Wednesday, June 25, 2008

Fusion - A Peek Into Our Working Style

Two weeks ago, I went to the beautiful Barefoot Republic Camp in Kentucky with a group of 28 teens, college students and adults; working to build unity among teens in Nashville through a series of worship events called Fusion. We had the best time singing, planning, and hanging out together.

My job was to create a sense of community among these volunteer leaders who will carry out 3 events for 200 teens this summer. They wanted me to lead games from our Great Group Games book because “You can discover more about a person in an hour of play than in a year of conversation.” (Plato)

So we played – lots! Our first session was focused on getting to know each other. We bounced, finger fenced, searched for commonalities, sang, played with balloons, and scavenged for treasure. We learned the stories behind the names of people from teammates around the world.

The second playtime was about leadership and community building. We played silly games that led to deeper conversations about change, empowerment, appreciating diversity, listening, using the group’s strengths, creative problem-solving and trust.

We laughed together for 24 hours and left with 28 new friends, ready to make waves of change in our city. I feel so blessed in my job!

Hog Call

A stage 2 game from Great Group Games

Time: 20 minutes

Supplies: index cards with compound words, one for each person

Make a set of index cards with compound words. For example, on one card write ‘peanut’, and on the other card write ‘butter’. On one card write ‘shoe’, and on the partnering card, write ‘lace’.

Shuffle the cards and randomly give everyone a card. When you give the cue, ask participants to hunt for their compound word partners. When everyone thinks they’ve found a partner, have them form a large circle, standing beside their compound partner. The group may need to problem solve & shuffle people around, because some words will have multiple possibilities for their partners.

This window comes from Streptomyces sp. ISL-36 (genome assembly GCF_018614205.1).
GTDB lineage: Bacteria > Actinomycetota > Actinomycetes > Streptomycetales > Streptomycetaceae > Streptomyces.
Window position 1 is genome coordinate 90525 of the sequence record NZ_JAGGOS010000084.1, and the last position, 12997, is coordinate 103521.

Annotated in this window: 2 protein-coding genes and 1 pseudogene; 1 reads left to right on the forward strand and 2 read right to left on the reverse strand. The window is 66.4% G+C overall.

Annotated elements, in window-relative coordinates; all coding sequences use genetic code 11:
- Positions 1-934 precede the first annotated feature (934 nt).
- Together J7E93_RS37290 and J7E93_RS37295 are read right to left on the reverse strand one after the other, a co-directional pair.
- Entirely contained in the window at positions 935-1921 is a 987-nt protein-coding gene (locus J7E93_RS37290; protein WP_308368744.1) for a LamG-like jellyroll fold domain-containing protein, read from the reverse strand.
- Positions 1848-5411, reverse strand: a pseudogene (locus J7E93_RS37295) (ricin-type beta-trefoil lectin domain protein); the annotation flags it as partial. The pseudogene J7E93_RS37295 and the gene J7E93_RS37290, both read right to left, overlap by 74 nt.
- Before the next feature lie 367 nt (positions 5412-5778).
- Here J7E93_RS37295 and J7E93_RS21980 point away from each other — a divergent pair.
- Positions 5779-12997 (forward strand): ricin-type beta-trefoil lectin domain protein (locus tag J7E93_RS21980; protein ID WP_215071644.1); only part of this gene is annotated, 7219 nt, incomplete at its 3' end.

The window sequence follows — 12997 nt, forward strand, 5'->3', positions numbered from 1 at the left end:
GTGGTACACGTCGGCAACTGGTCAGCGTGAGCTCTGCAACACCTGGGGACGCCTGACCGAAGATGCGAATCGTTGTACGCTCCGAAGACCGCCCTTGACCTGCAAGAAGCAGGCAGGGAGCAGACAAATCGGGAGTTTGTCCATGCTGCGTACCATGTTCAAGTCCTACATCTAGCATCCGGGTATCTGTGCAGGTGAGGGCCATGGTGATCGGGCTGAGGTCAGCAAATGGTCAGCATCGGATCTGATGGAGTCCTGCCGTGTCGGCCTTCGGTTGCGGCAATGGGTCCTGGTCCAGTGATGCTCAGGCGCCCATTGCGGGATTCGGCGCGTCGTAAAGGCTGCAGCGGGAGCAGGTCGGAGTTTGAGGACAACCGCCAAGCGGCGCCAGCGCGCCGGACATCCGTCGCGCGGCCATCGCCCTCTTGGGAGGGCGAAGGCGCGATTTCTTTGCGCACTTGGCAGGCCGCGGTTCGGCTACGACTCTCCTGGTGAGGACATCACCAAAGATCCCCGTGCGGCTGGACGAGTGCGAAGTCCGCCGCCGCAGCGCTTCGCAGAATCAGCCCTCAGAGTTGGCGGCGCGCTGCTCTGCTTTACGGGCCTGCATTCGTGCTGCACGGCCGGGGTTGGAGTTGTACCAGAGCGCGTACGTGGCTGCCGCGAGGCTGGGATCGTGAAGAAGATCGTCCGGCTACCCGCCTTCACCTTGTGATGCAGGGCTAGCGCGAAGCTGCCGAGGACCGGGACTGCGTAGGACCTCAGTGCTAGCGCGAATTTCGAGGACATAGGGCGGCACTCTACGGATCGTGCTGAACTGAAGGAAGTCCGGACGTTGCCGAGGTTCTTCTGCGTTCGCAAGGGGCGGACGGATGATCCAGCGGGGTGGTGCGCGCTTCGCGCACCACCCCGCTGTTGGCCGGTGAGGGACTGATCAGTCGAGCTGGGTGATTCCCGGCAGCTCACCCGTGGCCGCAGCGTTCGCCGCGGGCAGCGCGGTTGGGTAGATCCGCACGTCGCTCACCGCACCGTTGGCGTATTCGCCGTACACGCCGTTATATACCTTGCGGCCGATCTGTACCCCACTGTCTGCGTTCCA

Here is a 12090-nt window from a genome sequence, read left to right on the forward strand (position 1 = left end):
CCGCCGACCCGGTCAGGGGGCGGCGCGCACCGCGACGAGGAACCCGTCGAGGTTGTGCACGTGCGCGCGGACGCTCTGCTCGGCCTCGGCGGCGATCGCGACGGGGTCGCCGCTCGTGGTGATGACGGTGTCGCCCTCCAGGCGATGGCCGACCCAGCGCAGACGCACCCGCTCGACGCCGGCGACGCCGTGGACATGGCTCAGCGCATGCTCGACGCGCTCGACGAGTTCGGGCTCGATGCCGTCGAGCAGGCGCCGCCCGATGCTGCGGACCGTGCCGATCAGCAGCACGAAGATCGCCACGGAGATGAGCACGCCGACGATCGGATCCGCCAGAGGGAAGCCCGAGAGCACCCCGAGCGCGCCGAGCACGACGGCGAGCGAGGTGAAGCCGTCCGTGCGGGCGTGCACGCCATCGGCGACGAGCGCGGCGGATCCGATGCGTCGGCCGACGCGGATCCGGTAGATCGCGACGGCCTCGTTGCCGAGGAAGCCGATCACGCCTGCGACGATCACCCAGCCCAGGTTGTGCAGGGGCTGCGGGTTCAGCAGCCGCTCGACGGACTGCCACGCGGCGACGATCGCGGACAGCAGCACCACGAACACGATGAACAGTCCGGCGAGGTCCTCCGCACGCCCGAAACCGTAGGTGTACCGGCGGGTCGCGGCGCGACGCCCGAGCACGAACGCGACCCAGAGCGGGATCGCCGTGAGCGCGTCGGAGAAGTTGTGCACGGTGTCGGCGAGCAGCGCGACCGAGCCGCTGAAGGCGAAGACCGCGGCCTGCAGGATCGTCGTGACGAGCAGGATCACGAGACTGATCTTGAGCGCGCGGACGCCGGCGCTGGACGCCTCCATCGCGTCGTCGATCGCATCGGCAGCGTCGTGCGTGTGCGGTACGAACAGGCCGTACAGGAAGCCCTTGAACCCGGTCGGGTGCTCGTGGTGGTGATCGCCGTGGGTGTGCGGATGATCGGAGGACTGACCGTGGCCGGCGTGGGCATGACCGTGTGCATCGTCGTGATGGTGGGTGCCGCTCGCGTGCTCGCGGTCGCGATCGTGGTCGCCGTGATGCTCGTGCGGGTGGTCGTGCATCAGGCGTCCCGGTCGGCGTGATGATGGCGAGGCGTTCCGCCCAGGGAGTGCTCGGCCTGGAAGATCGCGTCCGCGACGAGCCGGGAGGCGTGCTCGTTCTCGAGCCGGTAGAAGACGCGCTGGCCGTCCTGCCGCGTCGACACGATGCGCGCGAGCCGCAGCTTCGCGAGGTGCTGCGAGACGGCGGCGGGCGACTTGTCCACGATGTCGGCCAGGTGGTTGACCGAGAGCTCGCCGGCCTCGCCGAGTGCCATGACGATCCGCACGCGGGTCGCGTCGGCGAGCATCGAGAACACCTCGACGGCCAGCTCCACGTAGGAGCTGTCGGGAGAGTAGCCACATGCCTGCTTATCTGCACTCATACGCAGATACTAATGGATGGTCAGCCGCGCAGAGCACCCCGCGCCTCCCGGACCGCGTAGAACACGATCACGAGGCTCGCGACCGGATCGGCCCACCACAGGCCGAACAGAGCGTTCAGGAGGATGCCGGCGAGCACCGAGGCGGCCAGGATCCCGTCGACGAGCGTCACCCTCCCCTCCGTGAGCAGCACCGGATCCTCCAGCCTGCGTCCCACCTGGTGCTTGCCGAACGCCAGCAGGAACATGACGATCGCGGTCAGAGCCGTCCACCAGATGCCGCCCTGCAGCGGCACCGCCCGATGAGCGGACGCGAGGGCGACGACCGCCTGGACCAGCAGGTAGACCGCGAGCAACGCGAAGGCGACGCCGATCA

Going Deeper:
§ How did you first respond to the task of finding your compound word partner?
§ What tactics helped you to succeed?
§ Did priorities and decision-making ever come into play?
§ If your word fit with multiple words, how did that make you feel?
§ If it took you an especially long time to find your word match, how did that make you feel?
§ How might these experiences apply to real life?

Assets: social competencies, positive identity, creative activities

Crossword Connections

A stage one teambuilder from the Great Group Games book

Time: 15-20 minutes

Supplies: paper and pen for each participant

Give each person a piece of paper and ask them to write their full name in large letters across the middle of the page. Then ask everyone to mingle for 5-7 minutes, searching for “connections” (commonalities) they have with one another. When you discover a “connection,” write your new friend’s first name in crossword style to connect with your name, then record your specific commonality on the back of the page. See how many connections everyone can find in a short amount of time.

Going Deeper:
§ How can we be so different, yet so much alike?
§ How does finding commonalities affect your comfort level in a group?
§ Do we take the time to find commonalities in everyday life? Why or why not?
§ Does finding commonalities make it easier to start conversations? Build relationships?

Assets: interpersonal competence, safety, positive peer influence, support

Sticky I.D.

A name game from the Great Group Games book

Time: 20 minutes

Supplies: a post-it note and pen for each participant

Give each participant a post-it note and a pen. Ask them to draw 2 lines (making a “t”) that split their paper into four squares. Have them fill in the blanks for the following questions:

*Something you liked doing when you were younger that you still enjoy
*One of your favorite things to do outside
*Something you'd like to learn more about
*A place you’d love to visit one day

When everyone is done, ask people to partner up with someone they don’t know very well, share names if they don’t know them and share the answers to their questions. When you blow the whistle, ask participants to find a new partner. After rotating through 5-6 partners, ask the group to form a circle and share some of the things they learned about one another.

Going Deeper:
* While talking with others, did you remember any fun activities that you especially enjoy?
* What kinds of topics were other people interested in learning more about?
* Did you discover anything that you had in common with someone else in the group?

Assets: Support, commitment to learning, safety, interpersonal competence, constructive use of time

Happy Birthday!

The Great Group Games book is officially one year old. It's been a big hit with schools, camps, youth organizations, churches, and businesses all over the country. We've been SO blessed to hear stories about the ways YOU are using our games. You are PLAYING WITH PURPOSE - using games to shape values, relationships, skills, and leadership styles.

We're proud to say that the book has officially gone into it's 3rd printing - a very cool feat for a nonfiction book in the first year. HOORAY!!!

THANK YOU for all your support in this project. If you were here, we'd give you a slice of birthday cake! So why don't you go have a Hershey's Kiss, and celebrate with us!
“You can discover more about a person in an hour of play than in a year of conversation.” Plato